(Along the same lines), Sgt. J.L. Mitchell in North Africa writes: “Wonder why I didn’t have French in school instead of six other subjects? Without French here it is impossible to talk to these people. We had our office in a family home for a day or two. They treated us to cake and wine. One member of her family speaks some English, so that helped. I gave the lady a bar of soap and she was as happy as a little kid at Christmas.  She said that she hadn’t seen any in a long time!” He also stated that from now on, he‘d take dust storms in Texas, for he had seen one here that was a “dilly. … Pvt. David York says that he is looking forward to the day the “Golden Gate” comes into view. … Clyde E. Johnston is stationed at Seattle, Wash., guarding an airplane factory. Last night he said that he was in town and ran into Herman Glanton. They are about 25 miles apart and it was so good to see someone from my hometown! … Sgt. Hubert Rexroat wishes that he could drive his tank through Gordon so people could see something they have never seen before!. … Lt. Robert Biggs writes about a recent trip to London. While there he saw some grapes and hoped to purchase them for 40 or 50 cents. They lost their appeal when he learned that they cost $4! People in England are allowed only one egg per month, he reported. … Edgar C. Ringo is (also) in North Africa. He has worked on some of their locomotives, which aren’t as modern as those back home. … Pvt. Bob Farmer writes: “I used to think that I would never use algebra but the other day my sergeant was trying to work a problem and couldn’t get it right. I helped him solve the problem!” … Pvt. Thornton Rexroat had never been out of Texas and has enjoyed scenery in 15 states. … Elroy (Farmer) Jones came through his first battle in the Solomon Islands “without a scratch!” . … Pvt. AlvieWooley is stationed at Camp Mackall, N.C., in the Glider Infantry. It is a new camp made up of Gliders and Parachute Infantry. … MOVE OVER MEN, HERE COMES THE WAAC: Miss Nellie Rogers was inducted into the WAAC and will receive basic training at Montecello, Arkansas. Another recruit in the WAAC is Iva Finnell. She is a graduate of Gordon High School and North Texas State. … Another letter later from Nellie: “I am now at Madison Barracks, N.Y.  The Post is beautiful.  We can look out over the lake. Most of the girls here are from the East. They are o.k. but people from Texas and the West are just different.” … Pvt. Neal Pierce is stationed inside Lindberg Field, about 100 yards from No.1 runway. I have seen some crashed and a number of hair-raisers. One B-24 had faulty brakes and when nearing the end of the runway, the pilot realized that he could not stop, so he sped up the extreme left engine . … He circled one barracks, came back into the field; hit another barracks and nipped off one wing; went through an eight foot fence and stopped just as the nose hit the Marine Hospital!” … July claimed two of Gordon’s young businessmen-John Boyd Harlin and Webster Spear. Boyd Haney and Gaylon Brock also reported to duty. … Sgt. Robert Rogers had been in India for five months. He says it is a very beautiful place but very old and time never changes there. He could not disclose his present location. …Hubert Hitt says: There isn’t much that I can tell about this place except the weather is warm and it showers almost every day. We have frogs to sing us to sleep and mosquitoes to keep us awake.” … AC/C Elvin Johnson is with a group of 17 Americans that are training with the Royal Air Force in England. “We are known as the ‘good will ambassadors.’ We are the first Americans to ever train under the Royal Air Force System and supervision.” … Pvt. Thorton L. Rexroat is pleased with his assignment to the Signal Corps. Their job is to “get the message through,” which is by radio, telephone, telegraph, teletype, flags, rockets or runners. … Charlie Holloway is operating a short wave radio station at the Boston Harbor Patrol Base. Who should he run into but Red DeFord. They had a good visit. … James G. Swanner writes from Camp McCoy, Wisconsin: “There is about six inches of snow on the ground here now.” … At Ft. Ord, California, Lt. Herbert W. Chapman writes: “I am assigned as company commander to company ’L’ of the 2nd Filipino Infantry. This is no easy job because there are several that can’t speak or understand our language.” … Aubrey Terry writes: “I am still aboard the ship at this writing and really time is passing much quicker that I thought it could. We have band practice, singings, church, read, eat and sleep our time away.” … From Camp Maxey, Pvt. Bob Farmer stated: “I found out how important some of the Red Cross work is.  I was in the hospital with the flu for ten days and would have gone crazy if it hadn’t been for the Red Cross. They furnished magazines, books and games to play.” … Sgt. Alfred Boggus Paints the Town Red, White and Blue in the Southwest Pacific. … Orville W. Tate writes that “from the first day in battle until the fall of Germany, we took 107 towns and since that time I have been in 105 other towns. I have seen enough of this country for now!” … Bill Merriman writes: “After seeing Scotland, England, Africa, Sicily, Italy, Sardinia, France, Germany and the Alps, I will still take Texas and Palo Pinto County!  Just about a year ago, I took one unexpected swim out about 146 miles from land.  That was a bath I could have done without!” … Major Robert W. DeFord of the U.S. Army 17th Major Port Unit, is a dock supervisor for the army‘s only port in Germany. … William Poteet sails with Merchant Marine as Chief Radio operator. … Hugh Merriman writes: “The customs here in England are different-they drive on the wrong side of the road and bicycle traffic is tremendous-big, little, old and young ride them.” … The following have been promoted to sergeant: Alfred Boggus, Hugh Merriman, J.L. Mitchell and Raymond Sullivan. … Aubrey Terry passed through town by train on Sunday morning.  He wrote notes on coat hangers and pitched them off to Dr, Hart and Mr. Terry. … Lt. Kerby V. Rutherford writes: “Everyone knows that the task ahead of us is a big one and the spirit and thoughtfulness of you kind folks at home certainly will make is easier and more pleasant for those of us in the service. The combination of both should make a team worthy of the comparison to those great teams we have put in the field in our past history.”… Pvt. Abagi A. West is a heavy truck driver in the refueling unit in the Army Air Force. He likes his job but will be proud when he can be home breaking broncs and trading horses with Mr. A. P. Wilbar again. … Troy Blue writes from the Pacific: “For you who love the pretty tropical islands, well you have been sadly misinformed!” … H.E. Harrison MM 1/C writes from New Caledonia: “This is a beautiful place but I’ve never had the urge to be a world traveler and there is no place so beautiful  to me as a nice hot day, a dusty road with a nice fishing and swimming hole at the end of it!” … Lt. Herbert W. Chapman says hello from Italy where there is more fog and snow than any place he has ever seen. … Cpl. Sanly L. Skatnicke writes: “I‘m on the Anzio Beachhead and believe me, there  is excitement here! I know about how a gopher feels!”. … Three more Gordon men reported for induction into service. L.E. Stallings Jr. and Billy Mayo entered the Army and are now at Camp Wolters. Thurman Tucker signed up with the Navy and was sent to San Diego. … Second Lt. Robert N. Pierce, 21 year old airman from Gordon, having been assigned to the 8th Air Force’s 493rd Bomb Group is undergoing a pre-combat training period prior to taking part in heavy bombing attacks against German industrial and military installations. … From Dorsie Sechrist, “I am in the 6th Army in the Philippines. The people here are nice. We have all the pineapples and bananas that we want. The Japs took most of what the locals had. I think the war won’t last much longer for when we hit Japan, we will hit it hard. (and they did!) . … J.L. Sawyer received five battle stars having served in Africa, Sicily, England, France and Berlin. He says that Berlin is a heap of rubble and bomb craters.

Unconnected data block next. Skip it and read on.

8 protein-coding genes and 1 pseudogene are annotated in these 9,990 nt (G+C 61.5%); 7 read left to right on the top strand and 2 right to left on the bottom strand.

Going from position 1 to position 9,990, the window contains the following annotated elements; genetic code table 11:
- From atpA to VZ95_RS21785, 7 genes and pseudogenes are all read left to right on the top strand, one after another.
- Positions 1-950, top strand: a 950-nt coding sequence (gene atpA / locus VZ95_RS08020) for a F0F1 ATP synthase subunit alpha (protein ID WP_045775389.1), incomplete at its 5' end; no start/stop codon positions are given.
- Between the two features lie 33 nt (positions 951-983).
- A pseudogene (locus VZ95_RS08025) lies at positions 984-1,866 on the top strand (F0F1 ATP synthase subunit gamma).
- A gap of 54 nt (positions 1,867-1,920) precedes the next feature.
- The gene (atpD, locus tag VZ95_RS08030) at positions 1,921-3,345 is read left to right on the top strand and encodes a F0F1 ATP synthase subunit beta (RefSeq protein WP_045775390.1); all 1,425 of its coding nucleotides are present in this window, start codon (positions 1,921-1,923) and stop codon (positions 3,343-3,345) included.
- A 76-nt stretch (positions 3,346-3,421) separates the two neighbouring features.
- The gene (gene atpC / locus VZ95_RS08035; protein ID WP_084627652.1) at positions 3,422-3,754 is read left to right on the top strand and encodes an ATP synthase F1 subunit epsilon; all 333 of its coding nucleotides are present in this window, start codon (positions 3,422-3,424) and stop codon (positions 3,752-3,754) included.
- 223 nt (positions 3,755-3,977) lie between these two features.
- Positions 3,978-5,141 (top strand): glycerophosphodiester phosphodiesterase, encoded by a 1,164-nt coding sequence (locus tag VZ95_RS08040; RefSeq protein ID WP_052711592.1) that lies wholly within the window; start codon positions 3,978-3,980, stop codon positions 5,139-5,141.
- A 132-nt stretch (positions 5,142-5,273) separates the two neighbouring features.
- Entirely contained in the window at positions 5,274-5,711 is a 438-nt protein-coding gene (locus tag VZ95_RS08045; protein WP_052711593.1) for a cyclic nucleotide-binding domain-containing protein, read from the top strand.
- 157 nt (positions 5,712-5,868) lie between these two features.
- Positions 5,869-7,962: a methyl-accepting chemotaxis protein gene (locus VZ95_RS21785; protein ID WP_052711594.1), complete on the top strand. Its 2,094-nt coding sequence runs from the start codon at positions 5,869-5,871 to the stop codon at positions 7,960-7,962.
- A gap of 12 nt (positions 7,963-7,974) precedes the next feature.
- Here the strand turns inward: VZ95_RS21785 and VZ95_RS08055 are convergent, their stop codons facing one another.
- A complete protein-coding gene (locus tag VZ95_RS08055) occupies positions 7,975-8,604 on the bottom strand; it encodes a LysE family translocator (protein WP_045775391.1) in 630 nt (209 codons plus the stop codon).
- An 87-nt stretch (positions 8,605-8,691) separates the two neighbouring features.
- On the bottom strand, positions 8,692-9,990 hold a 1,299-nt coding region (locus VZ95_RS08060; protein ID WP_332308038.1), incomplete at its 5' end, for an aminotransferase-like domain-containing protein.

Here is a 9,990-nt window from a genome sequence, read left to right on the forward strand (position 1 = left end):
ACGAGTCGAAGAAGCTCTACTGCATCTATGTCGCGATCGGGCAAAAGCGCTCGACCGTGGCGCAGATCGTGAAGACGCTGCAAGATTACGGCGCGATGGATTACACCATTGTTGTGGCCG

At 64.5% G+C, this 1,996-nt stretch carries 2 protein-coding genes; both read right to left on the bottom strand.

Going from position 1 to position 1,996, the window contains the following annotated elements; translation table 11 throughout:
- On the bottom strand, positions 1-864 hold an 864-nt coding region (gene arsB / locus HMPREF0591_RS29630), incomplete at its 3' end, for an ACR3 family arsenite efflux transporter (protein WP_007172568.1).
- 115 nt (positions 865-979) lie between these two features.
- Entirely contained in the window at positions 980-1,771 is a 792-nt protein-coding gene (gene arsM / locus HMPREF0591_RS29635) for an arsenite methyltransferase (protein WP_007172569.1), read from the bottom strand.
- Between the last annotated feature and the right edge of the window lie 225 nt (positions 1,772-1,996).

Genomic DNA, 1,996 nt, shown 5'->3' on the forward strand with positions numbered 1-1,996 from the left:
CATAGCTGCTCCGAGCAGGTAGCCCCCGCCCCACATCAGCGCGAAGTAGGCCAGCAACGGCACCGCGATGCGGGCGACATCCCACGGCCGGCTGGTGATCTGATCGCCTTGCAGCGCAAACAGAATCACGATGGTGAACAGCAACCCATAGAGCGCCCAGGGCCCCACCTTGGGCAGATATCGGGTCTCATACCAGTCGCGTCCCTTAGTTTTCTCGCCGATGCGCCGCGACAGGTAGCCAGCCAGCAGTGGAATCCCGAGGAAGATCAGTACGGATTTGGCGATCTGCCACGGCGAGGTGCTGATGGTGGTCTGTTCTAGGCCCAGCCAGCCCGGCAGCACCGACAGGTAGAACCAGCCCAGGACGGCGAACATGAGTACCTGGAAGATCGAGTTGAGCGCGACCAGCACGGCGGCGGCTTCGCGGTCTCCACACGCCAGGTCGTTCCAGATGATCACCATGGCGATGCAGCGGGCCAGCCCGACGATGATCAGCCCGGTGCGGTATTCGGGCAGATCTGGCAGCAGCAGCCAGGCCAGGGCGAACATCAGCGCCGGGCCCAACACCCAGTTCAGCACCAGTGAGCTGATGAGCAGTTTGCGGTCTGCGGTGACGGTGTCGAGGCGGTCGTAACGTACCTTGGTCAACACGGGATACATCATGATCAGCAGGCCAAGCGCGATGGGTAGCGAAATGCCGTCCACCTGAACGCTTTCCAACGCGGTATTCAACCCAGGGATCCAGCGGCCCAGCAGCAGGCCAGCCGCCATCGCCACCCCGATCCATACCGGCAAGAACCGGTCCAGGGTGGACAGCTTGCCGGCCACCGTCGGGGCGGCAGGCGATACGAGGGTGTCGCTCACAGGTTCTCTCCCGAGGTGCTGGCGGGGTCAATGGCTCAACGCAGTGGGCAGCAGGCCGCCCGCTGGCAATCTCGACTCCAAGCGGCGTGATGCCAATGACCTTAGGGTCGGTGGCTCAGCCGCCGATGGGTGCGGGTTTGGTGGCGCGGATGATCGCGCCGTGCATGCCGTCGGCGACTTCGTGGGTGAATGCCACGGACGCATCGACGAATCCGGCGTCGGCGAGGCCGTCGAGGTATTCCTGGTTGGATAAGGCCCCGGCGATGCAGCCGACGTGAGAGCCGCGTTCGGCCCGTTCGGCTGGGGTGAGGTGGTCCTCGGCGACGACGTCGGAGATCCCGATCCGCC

Unfortunately there were some reports of men being wounded and some killed in action. This is the sad thing about wars! But we are grateful to all who have served in any wars to keep this country safe. The numbers of men who served in World War II is astonishing and it seemed that they were stationed ALL over the world. Unfortunately, most of those veterans are no longer with us – but for those who are – we say “Thank you for your sacrifices!”